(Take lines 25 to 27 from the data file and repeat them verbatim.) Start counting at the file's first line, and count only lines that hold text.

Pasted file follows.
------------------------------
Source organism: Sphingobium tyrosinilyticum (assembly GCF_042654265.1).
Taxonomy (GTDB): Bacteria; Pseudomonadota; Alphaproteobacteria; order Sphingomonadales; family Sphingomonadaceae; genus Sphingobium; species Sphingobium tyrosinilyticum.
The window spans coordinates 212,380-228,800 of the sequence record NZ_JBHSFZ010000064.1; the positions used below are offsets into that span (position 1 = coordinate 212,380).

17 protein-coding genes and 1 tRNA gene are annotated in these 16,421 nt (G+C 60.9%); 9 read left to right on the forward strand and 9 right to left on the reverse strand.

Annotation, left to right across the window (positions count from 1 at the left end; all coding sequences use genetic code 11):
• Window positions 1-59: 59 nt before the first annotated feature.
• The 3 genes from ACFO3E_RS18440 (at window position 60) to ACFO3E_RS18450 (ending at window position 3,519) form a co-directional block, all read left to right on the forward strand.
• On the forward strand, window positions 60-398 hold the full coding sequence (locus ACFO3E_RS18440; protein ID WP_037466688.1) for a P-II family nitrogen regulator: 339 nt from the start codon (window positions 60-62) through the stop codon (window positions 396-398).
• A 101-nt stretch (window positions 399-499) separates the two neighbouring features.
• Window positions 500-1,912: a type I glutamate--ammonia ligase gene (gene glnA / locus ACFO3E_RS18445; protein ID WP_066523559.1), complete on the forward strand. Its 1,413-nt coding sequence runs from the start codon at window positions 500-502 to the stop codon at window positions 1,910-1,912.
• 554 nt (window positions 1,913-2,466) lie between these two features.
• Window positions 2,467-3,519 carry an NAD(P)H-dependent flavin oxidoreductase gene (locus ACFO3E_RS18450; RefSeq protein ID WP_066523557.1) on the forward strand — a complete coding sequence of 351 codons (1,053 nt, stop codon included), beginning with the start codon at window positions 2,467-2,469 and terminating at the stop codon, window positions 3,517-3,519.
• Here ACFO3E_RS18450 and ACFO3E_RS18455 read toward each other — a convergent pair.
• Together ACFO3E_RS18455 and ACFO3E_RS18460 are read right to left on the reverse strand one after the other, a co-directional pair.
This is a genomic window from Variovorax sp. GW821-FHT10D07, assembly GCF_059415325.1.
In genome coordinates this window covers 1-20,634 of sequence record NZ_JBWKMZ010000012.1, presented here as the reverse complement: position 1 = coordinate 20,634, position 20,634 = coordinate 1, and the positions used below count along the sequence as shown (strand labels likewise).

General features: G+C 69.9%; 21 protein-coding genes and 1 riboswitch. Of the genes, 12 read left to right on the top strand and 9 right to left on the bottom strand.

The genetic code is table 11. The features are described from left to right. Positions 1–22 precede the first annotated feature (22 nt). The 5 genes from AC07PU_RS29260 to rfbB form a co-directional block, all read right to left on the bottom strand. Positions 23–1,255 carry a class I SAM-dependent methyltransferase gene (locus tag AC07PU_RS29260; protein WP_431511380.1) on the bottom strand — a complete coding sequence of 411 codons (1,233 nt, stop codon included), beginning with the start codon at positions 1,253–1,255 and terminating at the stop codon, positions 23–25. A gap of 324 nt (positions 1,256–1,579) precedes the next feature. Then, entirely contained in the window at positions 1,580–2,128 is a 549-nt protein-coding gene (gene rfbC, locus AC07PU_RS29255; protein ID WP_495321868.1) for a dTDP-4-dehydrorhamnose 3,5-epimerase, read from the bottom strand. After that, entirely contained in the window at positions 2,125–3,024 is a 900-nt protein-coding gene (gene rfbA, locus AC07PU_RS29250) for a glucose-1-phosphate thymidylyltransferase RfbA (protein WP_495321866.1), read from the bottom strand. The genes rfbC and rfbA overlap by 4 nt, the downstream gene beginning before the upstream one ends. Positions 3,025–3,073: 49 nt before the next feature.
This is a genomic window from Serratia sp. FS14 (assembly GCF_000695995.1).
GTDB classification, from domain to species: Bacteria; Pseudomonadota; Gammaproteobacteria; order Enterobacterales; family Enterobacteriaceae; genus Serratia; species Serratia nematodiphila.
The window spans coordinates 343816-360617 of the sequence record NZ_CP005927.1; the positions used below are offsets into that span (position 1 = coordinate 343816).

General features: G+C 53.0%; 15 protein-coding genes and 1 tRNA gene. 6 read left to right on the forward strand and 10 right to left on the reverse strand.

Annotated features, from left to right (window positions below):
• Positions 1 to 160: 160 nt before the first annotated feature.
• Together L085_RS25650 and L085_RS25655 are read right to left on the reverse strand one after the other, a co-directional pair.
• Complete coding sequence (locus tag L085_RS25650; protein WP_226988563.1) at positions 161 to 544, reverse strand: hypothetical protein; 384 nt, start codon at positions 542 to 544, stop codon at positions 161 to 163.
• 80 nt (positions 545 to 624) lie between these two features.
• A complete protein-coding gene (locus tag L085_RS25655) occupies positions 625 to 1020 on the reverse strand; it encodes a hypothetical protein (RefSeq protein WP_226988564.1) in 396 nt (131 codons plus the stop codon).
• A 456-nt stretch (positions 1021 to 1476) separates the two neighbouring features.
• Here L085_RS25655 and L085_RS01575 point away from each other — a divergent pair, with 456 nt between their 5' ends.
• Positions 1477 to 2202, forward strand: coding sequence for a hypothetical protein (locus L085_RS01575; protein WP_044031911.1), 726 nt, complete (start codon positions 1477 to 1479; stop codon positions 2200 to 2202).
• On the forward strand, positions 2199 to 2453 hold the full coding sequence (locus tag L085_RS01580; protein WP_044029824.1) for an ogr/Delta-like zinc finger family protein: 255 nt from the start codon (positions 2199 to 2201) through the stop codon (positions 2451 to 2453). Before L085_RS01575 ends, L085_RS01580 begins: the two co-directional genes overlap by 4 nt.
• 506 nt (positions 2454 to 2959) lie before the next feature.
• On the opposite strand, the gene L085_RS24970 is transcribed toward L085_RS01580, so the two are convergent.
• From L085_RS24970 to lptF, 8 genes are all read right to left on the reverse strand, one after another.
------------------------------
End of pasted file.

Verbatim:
• Together L085_RS25650 and L085_RS25655 are read right to left on the reverse strand one after the other, a co-directional pair.
• Complete coding sequence (locus tag L085_RS25650; protein WP_226988563.1) at positions 161 to 544, reverse strand: hypothetical protein; 384 nt, start codon at positions 542 to 544, stop codon at positions 161 to 163.
• 80 nt (positions 545 to 624) lie between these two features.